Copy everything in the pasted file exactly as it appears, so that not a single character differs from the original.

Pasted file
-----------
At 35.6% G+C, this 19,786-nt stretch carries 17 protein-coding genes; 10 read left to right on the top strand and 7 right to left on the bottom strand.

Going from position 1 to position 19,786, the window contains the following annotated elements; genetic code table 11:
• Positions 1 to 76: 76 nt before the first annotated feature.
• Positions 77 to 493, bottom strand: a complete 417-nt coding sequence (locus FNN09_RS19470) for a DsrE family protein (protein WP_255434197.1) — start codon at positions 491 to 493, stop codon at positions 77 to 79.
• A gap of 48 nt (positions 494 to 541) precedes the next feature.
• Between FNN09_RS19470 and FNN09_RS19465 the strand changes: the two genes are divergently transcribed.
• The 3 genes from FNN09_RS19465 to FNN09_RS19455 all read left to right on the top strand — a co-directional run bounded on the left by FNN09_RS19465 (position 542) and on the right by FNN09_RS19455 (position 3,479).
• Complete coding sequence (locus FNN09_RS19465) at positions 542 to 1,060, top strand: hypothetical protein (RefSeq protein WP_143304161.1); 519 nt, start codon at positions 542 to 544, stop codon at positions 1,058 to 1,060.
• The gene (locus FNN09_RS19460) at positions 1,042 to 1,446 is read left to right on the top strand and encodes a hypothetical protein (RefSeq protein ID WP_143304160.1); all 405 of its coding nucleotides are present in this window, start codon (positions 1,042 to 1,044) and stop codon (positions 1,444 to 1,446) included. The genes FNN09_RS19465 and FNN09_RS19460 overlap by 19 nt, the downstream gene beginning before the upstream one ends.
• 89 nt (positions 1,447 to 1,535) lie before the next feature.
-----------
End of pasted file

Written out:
At 35.6% G+C, this 19,786-nt stretch carries 17 protein-coding genes; 10 read left to right on the top strand and 7 right to left on the bottom strand.

Going from position 1 to position 19,786, the window contains the following annotated elements; genetic code table 11:
• Positions 1 to 76: 76 nt before the first annotated feature.
• Positions 77 to 493, bottom strand: a complete 417-nt coding sequence (locus FNN09_RS19470) for a DsrE family protein (protein WP_255434197.1) — start codon at positions 491 to 493, stop codon at positions 77 to 79.
• A gap of 48 nt (positions 494 to 541) precedes the next feature.
• Between FNN09_RS19470 and FNN09_RS19465 the strand changes: the two genes are divergently transcribed.
• The 3 genes from FNN09_RS19465 to FNN09_RS19455 all read left to right on the top strand — a co-directional run bounded on the left by FNN09_RS19465 (position 542) and on the right by FNN09_RS19455 (position 3,479).
• Complete coding sequence (locus FNN09_RS19465) at positions 542 to 1,060, top strand: hypothetical protein (RefSeq protein WP_143304161.1); 519 nt, start codon at positions 542 to 544, stop codon at positions 1,058 to 1,060.
• The gene (locus FNN09_RS19460) at positions 1,042 to 1,446 is read left to right on the top strand and encodes a hypothetical protein (RefSeq protein ID WP_143304160.1); all 405 of its coding nucleotides are present in this window, start codon (positions 1,042 to 1,044) and stop codon (positions 1,444 to 1,446) included. The genes FNN09_RS19465 and FNN09_RS19460 overlap by 19 nt, the downstream gene beginning before the upstream one ends.
• 89 nt (positions 1,447 to 1,535) lie before the next feature.